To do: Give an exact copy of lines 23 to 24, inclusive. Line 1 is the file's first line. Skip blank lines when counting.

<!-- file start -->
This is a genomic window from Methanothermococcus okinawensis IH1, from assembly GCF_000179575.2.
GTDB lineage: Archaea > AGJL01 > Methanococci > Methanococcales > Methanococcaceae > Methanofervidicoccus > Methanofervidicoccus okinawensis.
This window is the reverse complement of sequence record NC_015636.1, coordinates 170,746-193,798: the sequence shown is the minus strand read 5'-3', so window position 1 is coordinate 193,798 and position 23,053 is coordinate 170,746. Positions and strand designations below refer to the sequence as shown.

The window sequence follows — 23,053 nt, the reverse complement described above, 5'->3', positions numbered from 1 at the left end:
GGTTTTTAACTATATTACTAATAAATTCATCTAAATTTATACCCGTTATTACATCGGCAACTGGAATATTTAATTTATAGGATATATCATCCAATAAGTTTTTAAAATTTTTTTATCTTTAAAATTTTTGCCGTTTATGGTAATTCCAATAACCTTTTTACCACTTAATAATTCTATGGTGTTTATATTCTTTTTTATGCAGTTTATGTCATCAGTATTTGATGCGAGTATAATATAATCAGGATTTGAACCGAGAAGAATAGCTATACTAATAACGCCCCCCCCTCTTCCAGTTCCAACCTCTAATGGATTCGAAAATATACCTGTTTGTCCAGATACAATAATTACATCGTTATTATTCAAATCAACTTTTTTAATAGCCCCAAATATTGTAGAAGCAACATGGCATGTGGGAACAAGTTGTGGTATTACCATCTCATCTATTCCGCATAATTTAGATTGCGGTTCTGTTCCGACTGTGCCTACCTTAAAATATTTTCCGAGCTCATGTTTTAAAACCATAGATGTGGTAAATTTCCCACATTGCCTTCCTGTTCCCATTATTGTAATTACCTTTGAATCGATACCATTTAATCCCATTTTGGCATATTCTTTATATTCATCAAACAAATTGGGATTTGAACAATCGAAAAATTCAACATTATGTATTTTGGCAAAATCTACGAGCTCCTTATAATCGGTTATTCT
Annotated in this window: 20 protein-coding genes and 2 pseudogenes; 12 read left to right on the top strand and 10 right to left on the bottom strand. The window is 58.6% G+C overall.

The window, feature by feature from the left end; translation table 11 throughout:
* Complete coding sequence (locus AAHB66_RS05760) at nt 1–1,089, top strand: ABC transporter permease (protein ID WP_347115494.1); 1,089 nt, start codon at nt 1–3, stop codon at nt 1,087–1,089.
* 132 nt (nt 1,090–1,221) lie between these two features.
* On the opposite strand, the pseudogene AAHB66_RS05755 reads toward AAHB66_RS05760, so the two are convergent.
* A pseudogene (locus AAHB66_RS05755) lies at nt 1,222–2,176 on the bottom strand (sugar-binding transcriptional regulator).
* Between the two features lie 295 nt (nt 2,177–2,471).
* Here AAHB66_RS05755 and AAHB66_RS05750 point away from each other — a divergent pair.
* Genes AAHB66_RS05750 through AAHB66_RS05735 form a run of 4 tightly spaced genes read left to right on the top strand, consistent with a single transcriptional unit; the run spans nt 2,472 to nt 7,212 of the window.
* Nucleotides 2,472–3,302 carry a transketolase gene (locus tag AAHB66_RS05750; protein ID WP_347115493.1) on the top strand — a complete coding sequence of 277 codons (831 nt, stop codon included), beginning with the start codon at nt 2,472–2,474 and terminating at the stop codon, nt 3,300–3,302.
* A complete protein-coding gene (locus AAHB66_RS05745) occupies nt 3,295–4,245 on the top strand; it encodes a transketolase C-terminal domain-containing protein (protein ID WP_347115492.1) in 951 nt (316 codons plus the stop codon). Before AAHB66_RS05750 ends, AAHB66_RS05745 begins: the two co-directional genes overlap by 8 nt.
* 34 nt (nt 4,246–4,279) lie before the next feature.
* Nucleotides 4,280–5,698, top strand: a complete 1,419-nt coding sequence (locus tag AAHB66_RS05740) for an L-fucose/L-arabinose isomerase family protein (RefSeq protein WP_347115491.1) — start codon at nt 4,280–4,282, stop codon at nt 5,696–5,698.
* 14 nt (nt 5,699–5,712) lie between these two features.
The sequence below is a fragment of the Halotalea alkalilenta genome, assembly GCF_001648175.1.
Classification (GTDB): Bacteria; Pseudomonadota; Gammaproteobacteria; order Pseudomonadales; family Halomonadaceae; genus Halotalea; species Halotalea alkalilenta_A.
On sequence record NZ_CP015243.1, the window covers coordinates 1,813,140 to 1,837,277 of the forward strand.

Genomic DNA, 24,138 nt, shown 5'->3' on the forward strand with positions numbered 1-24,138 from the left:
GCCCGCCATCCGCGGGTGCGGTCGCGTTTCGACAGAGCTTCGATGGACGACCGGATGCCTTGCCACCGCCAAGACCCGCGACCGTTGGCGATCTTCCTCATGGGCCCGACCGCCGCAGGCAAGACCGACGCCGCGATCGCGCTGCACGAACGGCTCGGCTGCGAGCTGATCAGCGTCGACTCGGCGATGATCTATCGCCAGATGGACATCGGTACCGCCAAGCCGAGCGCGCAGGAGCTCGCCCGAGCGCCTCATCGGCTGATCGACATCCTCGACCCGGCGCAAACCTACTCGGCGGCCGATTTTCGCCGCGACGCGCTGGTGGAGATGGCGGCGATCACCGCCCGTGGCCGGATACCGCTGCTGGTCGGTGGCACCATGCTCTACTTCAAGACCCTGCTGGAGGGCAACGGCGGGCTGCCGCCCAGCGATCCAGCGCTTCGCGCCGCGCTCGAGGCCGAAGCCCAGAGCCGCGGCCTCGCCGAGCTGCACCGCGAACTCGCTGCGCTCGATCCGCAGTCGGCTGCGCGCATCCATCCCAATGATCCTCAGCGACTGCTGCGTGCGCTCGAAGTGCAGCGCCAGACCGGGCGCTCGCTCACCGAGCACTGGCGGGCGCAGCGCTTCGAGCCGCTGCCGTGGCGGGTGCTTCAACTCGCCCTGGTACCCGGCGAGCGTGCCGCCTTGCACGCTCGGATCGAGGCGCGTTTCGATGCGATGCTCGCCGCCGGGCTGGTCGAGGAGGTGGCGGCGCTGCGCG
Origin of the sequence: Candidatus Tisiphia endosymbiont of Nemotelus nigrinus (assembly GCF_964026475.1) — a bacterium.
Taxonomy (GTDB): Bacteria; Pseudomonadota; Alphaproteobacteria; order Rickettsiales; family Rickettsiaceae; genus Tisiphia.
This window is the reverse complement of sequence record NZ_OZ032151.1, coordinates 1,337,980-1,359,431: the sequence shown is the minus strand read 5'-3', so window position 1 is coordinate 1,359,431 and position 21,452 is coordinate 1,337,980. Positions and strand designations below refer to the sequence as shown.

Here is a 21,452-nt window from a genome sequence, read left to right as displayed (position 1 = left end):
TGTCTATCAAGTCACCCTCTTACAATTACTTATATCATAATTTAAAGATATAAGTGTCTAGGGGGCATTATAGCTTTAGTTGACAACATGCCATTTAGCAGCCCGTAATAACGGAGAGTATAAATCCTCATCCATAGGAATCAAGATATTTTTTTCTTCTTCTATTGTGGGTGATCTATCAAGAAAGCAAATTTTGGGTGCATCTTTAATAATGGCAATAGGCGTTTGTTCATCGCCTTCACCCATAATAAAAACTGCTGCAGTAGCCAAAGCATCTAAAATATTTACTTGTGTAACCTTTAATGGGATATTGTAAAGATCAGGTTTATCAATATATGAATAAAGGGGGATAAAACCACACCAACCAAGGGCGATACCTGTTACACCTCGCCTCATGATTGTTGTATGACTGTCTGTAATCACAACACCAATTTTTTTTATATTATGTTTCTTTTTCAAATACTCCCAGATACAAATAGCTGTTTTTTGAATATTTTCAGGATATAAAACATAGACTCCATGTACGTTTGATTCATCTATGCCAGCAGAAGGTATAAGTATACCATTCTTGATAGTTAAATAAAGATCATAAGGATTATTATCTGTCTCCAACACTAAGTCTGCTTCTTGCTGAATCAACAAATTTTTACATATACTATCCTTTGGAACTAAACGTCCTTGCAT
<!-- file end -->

Genomic DNA, 24,138 nt, shown 5'->3' on the forward strand with positions numbered 1-24,138 from the left:
GCCCGCCATCCGCGGGTGCGGTCGCGTTTCGACAGAGCTTCGATGGACGACCGGATGCCTTGCCACCGCCAAGACCCGCGACCGTTGGCGATCTTCCTCATGGGCCCGACCGCCGCAGGCAAGACCGACGCCGCGATCGCGCTGCACGAACGGCTCGGCTGCGAGCTGATCAGCGTCGACTCGGCGATGATCTATCGCCAGATGGACATCGGTACCGCCAAGCCGAGCGCGCAGGAGCTCGCCCGAGCGCCTCATCGGCTGATCGACATCCTCGACCCGGCGCAAACCTACTCGGCGGCCGATTTTCGCCGCGACGCGCTGGTGGAGATGGCGGCGATCACCGCCCGTGGCCGGATACCGCTGCTGGTCGGTGGCACCATGCTCTACTTCAAGACCCTGCTGGAGGGCAACGGCGGGCTGCCGCCCAGCGATCCAGCGCTTCGCGCCGCGCTCGAGGCCGAAGCCCAGAGCCGCGGCCTCGCCGAGCTGCACCGCGAACTCGCTGCGCTCGATCCGCAGTCGGCTGCGCGCATCCATCCCAATGATCCTCAGCGACTGCTGCGTGCGCTCGAAGTGCAGCGCCAGACCGGGCGCTCGCTCACCGAGCACTGGCGGGCGCAGCGCTTCGAGCCGCTGCCGTGGCGGGTGCTTCAACTCGCCCTGGTACCCGGCGAGCGTGCCGCCTTGCACGCTCGGATCGAGGCGCGTTTCGATGCGATGCTCGCCGCCGGGCTGGTCGAGGAGGTGGCGGCGCTGCGCG